On Tuesday, the Department of Justice announced that it would not shield Rep. Mo Brooks from Rep. Eric Swalwell’s lawsuit against the fomenters of the Jan. 6 insurrection. The DOJ’s decision may seem surprising: After all, Attorney General Merrick Garland has continued to protect Donald Trump from E. Jean Carroll’s defamation lawsuit, signaling a broad view of elected officials’ immunity from civil suits. In Swalwell’s case, however, the Justice Department seized upon comments demonstrating that, at the Jan. 6 rally, Brooks was acting not as an elected official, but as a politician seeking to influence future elections. Ironically, it was Brooks himself who made these statements, under oath, in an effort to evade this very lawsuit. The congressman’s legal defense has turned into a legal liability.
Swalwell’s lawsuit marks a serious effort to hold Brooks, Trump, and Rudy Giuliani accountable for their conduct at the rally that preceded—and incited—the Jan. 6 insurrection. He sued all three defendants for civil rights violations, as well as more garden variety misdeeds known as torts. In this case, Brooks’ alleged torts included negligence, aiding and abetting common law assault, intentional infliction of emotional distress, and bias-related crimes. Brooks sought to dismiss these tort claims by invoking the Westfall Act. Under this statute, a federal official facing a civil suit can ask the Department of Justice to certify that they were acting within the scope of their employment when the alleged tort occurred. If the DOJ agrees, the United States is substituted as the defendant. And because the U.S. cannot be sued for a wide range of torts, that substitution usually ends the case.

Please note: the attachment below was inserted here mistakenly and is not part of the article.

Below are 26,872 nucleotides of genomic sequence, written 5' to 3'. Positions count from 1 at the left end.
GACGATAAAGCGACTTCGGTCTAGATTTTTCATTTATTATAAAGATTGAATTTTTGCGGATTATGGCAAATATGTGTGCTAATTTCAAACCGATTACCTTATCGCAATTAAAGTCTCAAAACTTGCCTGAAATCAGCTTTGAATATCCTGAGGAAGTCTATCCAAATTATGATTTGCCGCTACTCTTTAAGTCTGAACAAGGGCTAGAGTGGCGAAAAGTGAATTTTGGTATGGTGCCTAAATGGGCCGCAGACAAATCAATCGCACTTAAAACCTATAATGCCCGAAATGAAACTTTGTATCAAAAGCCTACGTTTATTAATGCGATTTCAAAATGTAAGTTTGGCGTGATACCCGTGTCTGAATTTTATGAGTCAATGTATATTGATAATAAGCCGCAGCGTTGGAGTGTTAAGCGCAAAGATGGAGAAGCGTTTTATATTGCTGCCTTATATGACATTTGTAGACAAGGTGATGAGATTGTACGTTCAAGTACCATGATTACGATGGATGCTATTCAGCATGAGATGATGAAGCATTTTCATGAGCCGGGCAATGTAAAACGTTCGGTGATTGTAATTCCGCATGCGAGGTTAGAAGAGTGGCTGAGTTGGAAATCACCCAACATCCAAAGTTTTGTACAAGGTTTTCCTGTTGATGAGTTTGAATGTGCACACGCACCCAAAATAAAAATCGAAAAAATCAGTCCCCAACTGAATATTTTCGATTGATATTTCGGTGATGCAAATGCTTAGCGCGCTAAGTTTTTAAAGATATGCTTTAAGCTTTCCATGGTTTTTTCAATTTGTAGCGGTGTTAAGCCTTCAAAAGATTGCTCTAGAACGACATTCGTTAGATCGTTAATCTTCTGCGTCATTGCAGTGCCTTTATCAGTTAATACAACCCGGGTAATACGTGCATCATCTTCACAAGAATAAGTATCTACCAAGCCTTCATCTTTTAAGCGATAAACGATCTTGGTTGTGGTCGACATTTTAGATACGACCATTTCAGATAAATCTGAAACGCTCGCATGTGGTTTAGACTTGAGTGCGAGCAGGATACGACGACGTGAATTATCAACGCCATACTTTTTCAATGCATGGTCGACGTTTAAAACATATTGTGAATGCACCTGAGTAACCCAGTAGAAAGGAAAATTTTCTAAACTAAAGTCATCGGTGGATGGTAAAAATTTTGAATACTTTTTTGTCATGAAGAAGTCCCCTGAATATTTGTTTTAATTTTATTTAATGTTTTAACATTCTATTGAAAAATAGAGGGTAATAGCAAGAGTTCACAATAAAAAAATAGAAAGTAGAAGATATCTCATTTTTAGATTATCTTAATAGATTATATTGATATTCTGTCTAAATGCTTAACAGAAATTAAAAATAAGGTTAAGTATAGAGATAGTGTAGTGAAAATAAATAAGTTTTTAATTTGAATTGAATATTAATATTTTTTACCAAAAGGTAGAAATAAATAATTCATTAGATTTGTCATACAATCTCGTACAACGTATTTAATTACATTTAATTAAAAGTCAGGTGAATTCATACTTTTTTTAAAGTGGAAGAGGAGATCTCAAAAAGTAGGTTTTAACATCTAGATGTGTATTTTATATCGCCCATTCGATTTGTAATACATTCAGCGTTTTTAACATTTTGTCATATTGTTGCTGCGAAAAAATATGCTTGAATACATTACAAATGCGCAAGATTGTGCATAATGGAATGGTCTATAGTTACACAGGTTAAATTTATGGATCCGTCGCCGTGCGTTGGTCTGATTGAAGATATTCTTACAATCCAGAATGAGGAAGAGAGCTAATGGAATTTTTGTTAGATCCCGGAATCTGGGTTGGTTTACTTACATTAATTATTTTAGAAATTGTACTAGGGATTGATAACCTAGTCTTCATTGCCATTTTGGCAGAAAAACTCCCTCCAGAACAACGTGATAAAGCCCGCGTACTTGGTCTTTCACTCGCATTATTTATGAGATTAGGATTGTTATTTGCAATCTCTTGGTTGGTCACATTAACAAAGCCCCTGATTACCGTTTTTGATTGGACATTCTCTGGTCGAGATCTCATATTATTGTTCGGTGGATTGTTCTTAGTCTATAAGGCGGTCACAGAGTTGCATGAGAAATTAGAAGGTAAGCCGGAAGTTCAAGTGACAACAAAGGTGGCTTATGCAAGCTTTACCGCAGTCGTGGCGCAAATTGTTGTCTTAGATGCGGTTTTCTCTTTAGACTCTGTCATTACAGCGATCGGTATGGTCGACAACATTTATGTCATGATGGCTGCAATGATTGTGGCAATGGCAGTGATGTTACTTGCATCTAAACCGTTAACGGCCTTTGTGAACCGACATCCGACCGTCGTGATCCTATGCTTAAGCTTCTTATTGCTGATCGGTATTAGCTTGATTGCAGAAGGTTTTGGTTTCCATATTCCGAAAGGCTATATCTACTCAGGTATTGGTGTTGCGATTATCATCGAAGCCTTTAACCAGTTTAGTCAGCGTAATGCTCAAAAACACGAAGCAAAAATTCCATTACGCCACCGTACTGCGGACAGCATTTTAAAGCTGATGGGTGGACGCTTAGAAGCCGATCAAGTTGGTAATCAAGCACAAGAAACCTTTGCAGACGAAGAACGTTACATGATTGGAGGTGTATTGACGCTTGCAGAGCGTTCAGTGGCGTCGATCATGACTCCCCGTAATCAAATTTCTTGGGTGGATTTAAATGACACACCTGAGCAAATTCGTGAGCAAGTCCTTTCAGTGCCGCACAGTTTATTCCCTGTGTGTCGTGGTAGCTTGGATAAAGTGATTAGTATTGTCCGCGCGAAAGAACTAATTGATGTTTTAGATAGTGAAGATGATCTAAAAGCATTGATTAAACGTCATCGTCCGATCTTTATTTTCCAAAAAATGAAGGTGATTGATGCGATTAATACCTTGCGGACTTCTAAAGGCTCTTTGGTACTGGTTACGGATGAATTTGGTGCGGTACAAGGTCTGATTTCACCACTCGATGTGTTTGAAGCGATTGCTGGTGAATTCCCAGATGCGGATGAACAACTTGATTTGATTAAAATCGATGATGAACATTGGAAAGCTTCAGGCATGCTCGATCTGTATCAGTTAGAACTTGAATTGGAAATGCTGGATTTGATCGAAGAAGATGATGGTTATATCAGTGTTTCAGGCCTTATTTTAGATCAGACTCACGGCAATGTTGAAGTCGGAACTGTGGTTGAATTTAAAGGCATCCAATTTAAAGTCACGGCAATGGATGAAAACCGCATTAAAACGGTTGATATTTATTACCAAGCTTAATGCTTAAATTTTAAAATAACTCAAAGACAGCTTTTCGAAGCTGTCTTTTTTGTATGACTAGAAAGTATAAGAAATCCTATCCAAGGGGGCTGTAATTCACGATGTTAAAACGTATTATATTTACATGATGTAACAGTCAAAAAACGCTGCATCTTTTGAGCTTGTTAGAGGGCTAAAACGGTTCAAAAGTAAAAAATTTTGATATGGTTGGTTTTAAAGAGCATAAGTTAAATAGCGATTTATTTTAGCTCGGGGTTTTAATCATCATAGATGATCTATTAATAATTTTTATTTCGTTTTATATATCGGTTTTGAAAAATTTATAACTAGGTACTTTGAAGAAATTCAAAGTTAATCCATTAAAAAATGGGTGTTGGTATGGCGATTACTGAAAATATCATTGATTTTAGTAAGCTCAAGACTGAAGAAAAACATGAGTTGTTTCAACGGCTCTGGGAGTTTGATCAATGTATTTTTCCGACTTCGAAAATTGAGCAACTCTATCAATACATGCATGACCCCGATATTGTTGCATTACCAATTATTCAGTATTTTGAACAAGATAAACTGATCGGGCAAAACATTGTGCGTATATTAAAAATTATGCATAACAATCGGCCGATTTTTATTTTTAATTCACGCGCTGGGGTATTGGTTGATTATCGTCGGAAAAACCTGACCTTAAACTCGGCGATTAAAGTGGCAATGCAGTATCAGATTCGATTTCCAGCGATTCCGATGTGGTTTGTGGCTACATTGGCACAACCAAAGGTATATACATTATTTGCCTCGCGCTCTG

Predictably, Brooks asked the Justice Department to certify that he was acting as an employee of the federal government carrying out his official duties at the Jan. 6 rally. This argument is hard to swallow. Then again, so was Trump’s assertion that defaming E. Jean Carroll was a presidential act, yet Garland’s Justice Department still endorsed his theory. What appears to have made the difference in this case is Brooks’ own inadvertent admission that he was acting as a campaigner, not a congressman, on the morning of Jan. 6.
This admission was prompted by a claim at the heart of Swalwell’s lawsuit: that Brooks urged the crowd to commit violence at the Capitol. Central to Swalwell’s theory was a segment of Brooks’ speech in which he declared: “Today is the day American patriots start taking down names and kicking ass!” Brooks continued:
Now, our ancestors sacrificed their blood, their sweat, their tears, their fortunes, and sometimes their lives, to give us, their descendants, an America that is the greatest nation in world history. So I have a question for you: Are you willing to do the same? My answer is yes. Louder! Are you willing to do what it takes to fight for America? Louder! Will you fight for America?
Swalwell’s complaint cited Brooks’ call to “start … kicking ass” over and over again. It’s easy to see why: In context, this language transcends the usual partisan rhetoric, arguably crossing over into incitement of violence against members of Congress who certified the election results.